Multiple myeloma (MM) is an incurable blood cancer that starts in the bone marrow and is characterized by an excess amount of abnormal plasma cells .
Plasma cells produce high levels of myeloma antibody or ‘M’ proteins that are found in blood and urine, impair normal marrow function and damage bone..
A word about bone marrow
Bone marrow is the soft, sponge-like tissue in the centre of most bones. It consists mainly out of two cell types: stromal cells, that maintain the bone marrow structure and stem cells.
Stem cells are undifferentiated cells, which means that they have not yet reached their definite cell form and do not yet perform their definite cell function. All our blood cells evolve from such stem cells:
- red blood cells, the carriers of oxygen
- white blood cells , which form our immune system
- platelets, which have a function in blood clotting and healing wounds
The bone marrow’s far most important role is to supply the blood with sufficient quantities of fresh blood cells.
About our immune system
The immune system is composed of different types of cells that work together in order to fight infections. Cells destined to become immune cells occur in the bone marrow and develop from stem cells.
Some stem cells develop into the small white blood cells called lymphocytes. The two major classes of lymphocytes are B cells (B lymphocytes) and T cells (T lymphocytes).
When B cells respond to an infection, they mature and change into plasma cells. Plasma cells live mainly in the bone marrow. The role of plasma cells is to produce and release proteins called antibodies or immunoglobulins to attack and help kill disease-causing germs such as bacteria and viruses.
A plasma cell is a fully differentiated cell. It has reached its definitive cell form and performs its specific task: the production of antibody proteins to fight infections. Plasma cells die when they are no longer needed. Every single plasma cell releases only one antibody and its compositional make up is inherited by its descendents. This means that all copies (clones) of the same plasma cell can only release the very same antibody as did their “ancestor”. That’s why this specific antibody protein is called a monoclonal protein or M protein.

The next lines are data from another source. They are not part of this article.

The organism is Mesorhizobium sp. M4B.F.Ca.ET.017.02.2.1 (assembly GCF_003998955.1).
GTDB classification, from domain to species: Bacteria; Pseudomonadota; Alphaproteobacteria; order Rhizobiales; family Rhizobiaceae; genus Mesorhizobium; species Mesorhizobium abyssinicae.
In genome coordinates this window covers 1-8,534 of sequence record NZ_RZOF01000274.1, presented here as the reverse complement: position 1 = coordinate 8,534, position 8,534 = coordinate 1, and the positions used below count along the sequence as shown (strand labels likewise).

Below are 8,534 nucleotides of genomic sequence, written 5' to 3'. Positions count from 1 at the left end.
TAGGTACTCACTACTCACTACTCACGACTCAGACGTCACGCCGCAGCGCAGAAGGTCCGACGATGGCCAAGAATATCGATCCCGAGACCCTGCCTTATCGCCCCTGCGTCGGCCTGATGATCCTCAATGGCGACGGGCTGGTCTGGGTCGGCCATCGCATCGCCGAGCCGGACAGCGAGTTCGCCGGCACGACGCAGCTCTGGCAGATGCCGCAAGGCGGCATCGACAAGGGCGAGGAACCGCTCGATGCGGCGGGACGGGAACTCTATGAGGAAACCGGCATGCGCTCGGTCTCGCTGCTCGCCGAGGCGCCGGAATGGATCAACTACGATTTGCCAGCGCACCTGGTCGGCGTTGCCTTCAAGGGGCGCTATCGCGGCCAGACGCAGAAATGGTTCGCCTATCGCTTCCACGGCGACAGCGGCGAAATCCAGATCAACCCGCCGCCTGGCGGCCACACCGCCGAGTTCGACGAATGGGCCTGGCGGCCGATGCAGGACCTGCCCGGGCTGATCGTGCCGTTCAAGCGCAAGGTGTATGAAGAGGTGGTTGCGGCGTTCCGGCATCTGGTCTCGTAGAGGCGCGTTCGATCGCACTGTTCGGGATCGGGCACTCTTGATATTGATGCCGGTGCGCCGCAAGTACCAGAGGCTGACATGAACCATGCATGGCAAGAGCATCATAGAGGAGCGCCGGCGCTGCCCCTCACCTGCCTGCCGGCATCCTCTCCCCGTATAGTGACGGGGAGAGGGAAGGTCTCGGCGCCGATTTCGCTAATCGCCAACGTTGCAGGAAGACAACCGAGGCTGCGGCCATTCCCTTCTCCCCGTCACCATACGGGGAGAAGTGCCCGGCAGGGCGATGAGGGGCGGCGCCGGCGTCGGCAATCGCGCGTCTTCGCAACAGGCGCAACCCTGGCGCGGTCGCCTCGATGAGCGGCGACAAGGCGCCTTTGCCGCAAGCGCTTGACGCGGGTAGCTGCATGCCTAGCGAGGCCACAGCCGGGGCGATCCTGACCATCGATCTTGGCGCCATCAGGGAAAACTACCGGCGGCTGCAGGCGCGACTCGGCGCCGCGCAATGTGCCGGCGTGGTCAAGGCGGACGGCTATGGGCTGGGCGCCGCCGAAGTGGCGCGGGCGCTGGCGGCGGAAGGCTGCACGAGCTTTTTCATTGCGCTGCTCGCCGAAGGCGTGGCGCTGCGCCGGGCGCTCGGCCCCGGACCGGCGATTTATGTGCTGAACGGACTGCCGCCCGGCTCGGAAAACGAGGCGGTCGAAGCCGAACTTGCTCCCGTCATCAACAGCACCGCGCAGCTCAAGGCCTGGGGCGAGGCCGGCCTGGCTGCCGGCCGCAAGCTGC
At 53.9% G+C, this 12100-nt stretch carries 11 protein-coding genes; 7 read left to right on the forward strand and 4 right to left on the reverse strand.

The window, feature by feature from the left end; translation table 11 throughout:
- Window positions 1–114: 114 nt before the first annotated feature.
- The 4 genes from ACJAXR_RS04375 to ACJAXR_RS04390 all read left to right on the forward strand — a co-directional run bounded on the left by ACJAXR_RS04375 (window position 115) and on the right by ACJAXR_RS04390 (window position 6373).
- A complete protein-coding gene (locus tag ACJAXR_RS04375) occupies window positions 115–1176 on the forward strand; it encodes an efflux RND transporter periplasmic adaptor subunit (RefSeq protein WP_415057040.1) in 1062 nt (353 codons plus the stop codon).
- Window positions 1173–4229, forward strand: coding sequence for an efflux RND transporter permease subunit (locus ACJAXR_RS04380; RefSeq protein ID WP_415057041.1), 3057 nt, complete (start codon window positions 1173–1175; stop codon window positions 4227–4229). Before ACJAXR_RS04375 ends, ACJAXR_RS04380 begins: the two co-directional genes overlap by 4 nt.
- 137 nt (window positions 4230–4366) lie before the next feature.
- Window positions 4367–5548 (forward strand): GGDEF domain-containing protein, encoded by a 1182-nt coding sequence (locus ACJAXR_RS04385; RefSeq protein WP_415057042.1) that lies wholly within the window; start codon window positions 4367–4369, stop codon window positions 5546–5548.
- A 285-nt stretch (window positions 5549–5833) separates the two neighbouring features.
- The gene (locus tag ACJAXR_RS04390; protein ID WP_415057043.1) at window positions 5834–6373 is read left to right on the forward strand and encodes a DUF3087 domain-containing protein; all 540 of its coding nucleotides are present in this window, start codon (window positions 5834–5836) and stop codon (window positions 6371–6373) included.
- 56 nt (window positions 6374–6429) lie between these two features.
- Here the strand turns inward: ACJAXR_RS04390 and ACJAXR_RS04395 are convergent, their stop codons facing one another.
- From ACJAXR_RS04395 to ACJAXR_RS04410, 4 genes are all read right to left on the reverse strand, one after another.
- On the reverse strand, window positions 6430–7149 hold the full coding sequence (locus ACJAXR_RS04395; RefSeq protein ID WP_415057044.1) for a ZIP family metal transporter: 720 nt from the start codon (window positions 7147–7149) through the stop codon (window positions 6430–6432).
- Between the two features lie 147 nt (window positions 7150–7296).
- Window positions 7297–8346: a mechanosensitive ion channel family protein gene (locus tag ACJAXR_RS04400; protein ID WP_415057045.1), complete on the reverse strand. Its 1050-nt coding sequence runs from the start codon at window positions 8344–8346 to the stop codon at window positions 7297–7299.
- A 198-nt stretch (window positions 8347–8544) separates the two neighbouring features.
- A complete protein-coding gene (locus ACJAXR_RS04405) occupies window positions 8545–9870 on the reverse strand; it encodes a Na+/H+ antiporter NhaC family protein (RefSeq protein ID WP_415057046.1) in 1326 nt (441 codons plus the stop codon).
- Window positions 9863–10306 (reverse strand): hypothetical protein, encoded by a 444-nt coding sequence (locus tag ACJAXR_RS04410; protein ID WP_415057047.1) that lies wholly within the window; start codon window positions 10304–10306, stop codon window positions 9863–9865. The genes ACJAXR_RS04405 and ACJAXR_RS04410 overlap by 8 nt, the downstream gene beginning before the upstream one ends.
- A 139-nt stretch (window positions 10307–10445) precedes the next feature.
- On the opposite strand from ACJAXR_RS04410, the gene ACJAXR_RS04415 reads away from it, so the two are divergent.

Myeloma starts when a plasma cell becomes abnormal: the abnormal cell starts to divide in order to make copies of itself. These new cells divide repeatedly, making more and more abnormal cells. Abnormal plasma cells are called myeloma cells. Over time, as the cancer develops and plasma cells become detectable in the blood, and can spread to other ‘multiple’ sites in the body, hence the name multiple myeloma (MM).In short MM develops when plasma cells in the bone marrow multiply instead of die.
When plasma cells grow out of control, they can produce a tumour . These tumours generally develop in the bone marrow, but it’s not unusual for them to collect in the solid part of the bone or in other organs as well.
Some facts about Multiple Myeloma
- Multiple myeloma is the second most prevalent blood cancer after non-Hodgkin's lymphoma
- The average age of diagnosis is 60-65 years; however, the incidence of the disease in younger people is on the increase and the average age at diagnosis is decreasing. More than 2% of myeloma patients are under 40 years old at diagnosis.
- The incidence of Multiple Myeloma increases with age:
- <65 years: 1.5 to 2.5 in 100,000.
- >65 years: 25 to 30 in 100,000.
- Multiple myeloma affects slightly more men than women and there is a higher incidence in Afro-Caribbean ethnic groups compared to Caucasians